A former federal employee with the Drug Enforcement Administration (DEA) has pleaded guilty to defrauding at least a dozen companies of over $4.4 million by posing falsely as a covert officer of the Central Intelligence Agency (CIA).
According to an announcement from the Justice Department, Garrison Kenneth Courtney of Tampa, FL was a public affairs officer at the DEA. He falsely claimed to be a covert officer of the CIA involved in a highly-classified program or “task force” involving various components of the United States Intelligence Community and the Department of Defense.
According to his fabricated story, this supposed classified program sought to enhance the intelligence gathering capabilities of the United States government.
To accomplish the fraud, Courtney approached about a dozen private companies and told them he was part of a covert CIA operation, claiming that the companies needed to hire and pay him to create what Courtney described as “commercial cover,” i.e., to mask his supposed affiliation with the CIA. He also fraudulently claimed that the companies would be reimbursed in the future for these salary payments, sometimes by the award of lucrative contracts from the United States government in connection with the supposedly classified program.
Courtney also went to great lengths to maintain the illusion of being a deep-cover CIA operative. Some of his tactics included:
- He falsely claimed that his identity and large portions of his conduct were classified;
- He directed victims and witnesses to sign fake nondisclosure agreements that purported to be from the U.S. government and that forbade anyone involved from speaking openly about the supposedly classified program;
- He told victims and witnesses that they were under surveillance by hostile foreign intelligence services;
- He made a show of searching people for electronic devices as part of his supposed counterintelligence methods;
- He demanded that his victims meet in sensitive compartmented information facilities to create the illusion that they were participating in a classified intelligence operation;
- He repeatedly threatened anyone who questioned his legitimacy with revocation of their security clearance and criminal prosecution if they “leaked” or continued to look into the supposedly classified information
- He created fake letters allegedly issued by the US Attorney General which claimed to grant blanket immunity to those who participated in the supposedly classified program
As a further part of the scheme, Courtney created a fraudulent backstory about himself, claiming that he had served in the U.S. Army during the Gulf War, had hundreds of confirmed kills while in combat, sustained lung injuries from smoke caused by fires set to Iraq’s oil fields, and that a hostile foreign intelligence service had attempted to assassinate him by poisoning him with ricin. All of these claims were false.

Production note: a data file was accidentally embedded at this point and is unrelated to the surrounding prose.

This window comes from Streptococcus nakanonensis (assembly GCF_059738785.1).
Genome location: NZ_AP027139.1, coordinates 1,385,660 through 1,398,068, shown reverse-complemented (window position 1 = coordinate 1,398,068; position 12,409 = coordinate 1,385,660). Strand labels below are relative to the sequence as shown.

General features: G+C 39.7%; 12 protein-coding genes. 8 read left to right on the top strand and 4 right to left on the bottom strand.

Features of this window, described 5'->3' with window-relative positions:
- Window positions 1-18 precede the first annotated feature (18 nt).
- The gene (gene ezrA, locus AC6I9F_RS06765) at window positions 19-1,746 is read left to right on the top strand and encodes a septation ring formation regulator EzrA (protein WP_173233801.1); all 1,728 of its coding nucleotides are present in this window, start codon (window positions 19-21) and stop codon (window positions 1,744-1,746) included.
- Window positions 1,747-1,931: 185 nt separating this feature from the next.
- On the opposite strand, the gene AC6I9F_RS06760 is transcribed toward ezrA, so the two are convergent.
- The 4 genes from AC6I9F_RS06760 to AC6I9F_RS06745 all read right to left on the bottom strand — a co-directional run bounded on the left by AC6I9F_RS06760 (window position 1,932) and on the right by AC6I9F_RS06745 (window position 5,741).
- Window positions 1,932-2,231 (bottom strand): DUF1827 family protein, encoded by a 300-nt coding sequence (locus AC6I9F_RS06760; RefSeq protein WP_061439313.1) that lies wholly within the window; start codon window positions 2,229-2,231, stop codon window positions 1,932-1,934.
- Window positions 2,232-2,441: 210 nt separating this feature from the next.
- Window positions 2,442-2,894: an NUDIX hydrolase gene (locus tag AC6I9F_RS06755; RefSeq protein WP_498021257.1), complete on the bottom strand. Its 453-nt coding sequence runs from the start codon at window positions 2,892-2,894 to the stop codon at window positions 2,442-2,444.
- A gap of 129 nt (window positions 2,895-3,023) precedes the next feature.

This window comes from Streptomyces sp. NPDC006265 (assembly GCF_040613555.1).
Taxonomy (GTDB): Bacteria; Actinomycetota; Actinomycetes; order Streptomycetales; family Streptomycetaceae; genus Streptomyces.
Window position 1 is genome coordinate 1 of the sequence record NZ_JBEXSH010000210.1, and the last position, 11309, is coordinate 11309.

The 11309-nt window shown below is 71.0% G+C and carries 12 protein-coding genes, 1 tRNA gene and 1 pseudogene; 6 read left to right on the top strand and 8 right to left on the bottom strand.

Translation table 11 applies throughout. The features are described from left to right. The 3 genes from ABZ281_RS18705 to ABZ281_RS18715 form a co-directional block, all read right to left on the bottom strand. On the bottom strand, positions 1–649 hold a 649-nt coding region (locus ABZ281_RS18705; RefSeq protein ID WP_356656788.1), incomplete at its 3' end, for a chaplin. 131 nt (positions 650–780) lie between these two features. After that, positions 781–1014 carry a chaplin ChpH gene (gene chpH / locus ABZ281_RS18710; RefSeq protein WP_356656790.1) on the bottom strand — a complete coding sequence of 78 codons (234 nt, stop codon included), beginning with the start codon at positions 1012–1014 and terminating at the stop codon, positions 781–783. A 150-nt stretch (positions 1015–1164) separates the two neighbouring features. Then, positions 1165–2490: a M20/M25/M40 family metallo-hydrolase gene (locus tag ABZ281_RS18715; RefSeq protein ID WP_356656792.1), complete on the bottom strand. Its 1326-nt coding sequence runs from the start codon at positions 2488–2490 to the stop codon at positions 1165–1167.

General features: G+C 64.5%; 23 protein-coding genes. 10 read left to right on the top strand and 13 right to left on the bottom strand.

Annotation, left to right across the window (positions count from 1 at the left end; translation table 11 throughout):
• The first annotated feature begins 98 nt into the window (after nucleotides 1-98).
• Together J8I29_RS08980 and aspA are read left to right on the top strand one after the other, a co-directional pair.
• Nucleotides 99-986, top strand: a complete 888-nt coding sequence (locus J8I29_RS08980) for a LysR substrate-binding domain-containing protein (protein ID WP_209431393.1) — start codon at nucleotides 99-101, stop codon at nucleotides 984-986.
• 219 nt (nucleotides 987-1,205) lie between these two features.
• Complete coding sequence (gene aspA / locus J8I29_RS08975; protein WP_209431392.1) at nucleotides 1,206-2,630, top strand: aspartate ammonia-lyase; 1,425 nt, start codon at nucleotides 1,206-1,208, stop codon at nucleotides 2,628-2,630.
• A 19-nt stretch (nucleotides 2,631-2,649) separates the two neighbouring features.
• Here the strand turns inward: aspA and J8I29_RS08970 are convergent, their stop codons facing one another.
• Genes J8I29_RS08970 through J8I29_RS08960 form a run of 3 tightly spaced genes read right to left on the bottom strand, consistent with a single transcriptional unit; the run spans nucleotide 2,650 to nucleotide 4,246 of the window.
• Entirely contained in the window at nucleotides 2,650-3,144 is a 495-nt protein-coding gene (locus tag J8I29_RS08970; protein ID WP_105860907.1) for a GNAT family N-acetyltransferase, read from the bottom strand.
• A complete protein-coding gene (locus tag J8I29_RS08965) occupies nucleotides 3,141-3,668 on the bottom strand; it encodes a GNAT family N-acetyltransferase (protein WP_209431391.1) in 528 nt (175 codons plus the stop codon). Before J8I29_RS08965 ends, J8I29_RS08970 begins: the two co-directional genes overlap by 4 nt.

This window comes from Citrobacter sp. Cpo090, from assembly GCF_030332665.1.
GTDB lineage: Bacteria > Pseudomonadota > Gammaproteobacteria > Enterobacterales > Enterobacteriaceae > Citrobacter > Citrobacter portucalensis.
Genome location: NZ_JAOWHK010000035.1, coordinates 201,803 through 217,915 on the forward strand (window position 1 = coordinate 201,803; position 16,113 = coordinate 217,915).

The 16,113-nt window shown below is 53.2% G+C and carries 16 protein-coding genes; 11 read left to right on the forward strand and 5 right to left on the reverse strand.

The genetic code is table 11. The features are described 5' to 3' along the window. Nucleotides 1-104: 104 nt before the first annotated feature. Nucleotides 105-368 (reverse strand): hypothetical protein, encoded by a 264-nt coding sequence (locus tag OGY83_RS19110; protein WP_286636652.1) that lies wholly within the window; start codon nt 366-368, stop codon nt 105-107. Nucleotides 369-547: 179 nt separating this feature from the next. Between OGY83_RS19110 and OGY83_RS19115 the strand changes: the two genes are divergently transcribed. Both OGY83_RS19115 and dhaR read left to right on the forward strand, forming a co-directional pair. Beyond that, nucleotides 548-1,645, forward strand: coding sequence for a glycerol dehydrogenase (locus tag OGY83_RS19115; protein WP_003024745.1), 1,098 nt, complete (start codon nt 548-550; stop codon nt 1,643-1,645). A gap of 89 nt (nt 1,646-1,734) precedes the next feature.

To further legitimize his story, Courtney also convinced several real governmental officials that he was participating in this “task force,” explained that they had been selected to participate in the program, and then used those officials as unwitting props. According to the Associated Press, some of these officials included high-ranking DEA and military officials, one of whom had Courtney arrange for his adult son to be hired by two of the victim companies, even though he was unqualified.
For example, he directed his victims to speak with these public officials to verify his claims, and separately instructed the government officials as to exactly what to say, thereby creating the false appearance to the victims that the government officials had independently validated his story, when in fact the officials merely were echoing the false information fed to them by Courtney. He even managed to convince those officials to sometimes meet with victims inside secure government facilities, thereby furthering the false appearance of authenticity.
Courtney’s grand scheme paid off for him. In addition to the $4.4 million he defrauded from the victim companies, he was able to fraudulently obtain a position working as a private contract for National Institutes of Health (NIH) Information Technology Acquisition and Assessment Center (NITAAC), a branch of NIH that provides acquisition support services to federal agencies.
Once he had installed himself at NITAAC, Courtney gained access to sensitive, nonpublic information about the procurements of other federal agencies being supported by NITAAC. Courtney thereafter used that information to attempt to corrupt the procurement process by steering the award of contracts to companies where he was then also on the payroll, and used the false pretext of national security concerns to warp the process by preventing full and open competition.
The lawyer for Capefirst Funding, one of the companies defrauded by Courtney, told the New York Times how Courtney pulled off the scheme.
“The way Courtney did it was by putting a great deal of pressure on the funding source to raise the money to meet a supposed deadline to provide funding for an alleged classified national security program that was critical to United States interest,” said Steven N. Leitess, the attorney representing Capefirst Funding, told the Times.
Capefirst Funding was conned by Courtney into raising $1.93 million for him. The company raised the money under the premise that he would pay it $2.55 million in 30 days.
When that didn’t happen, the company began inquiring about the money, and Courtney would deflect the inquiries.
“My client [Capefirst Funding] would follow up, stay on top of it, and press for information,” Leitess said. “Finally they were notified of a federal criminal investigation in the spring of 2016.”
Sentencing for Courtney has been scheduled for October 23, 2020. He faces up to 20 years in prison.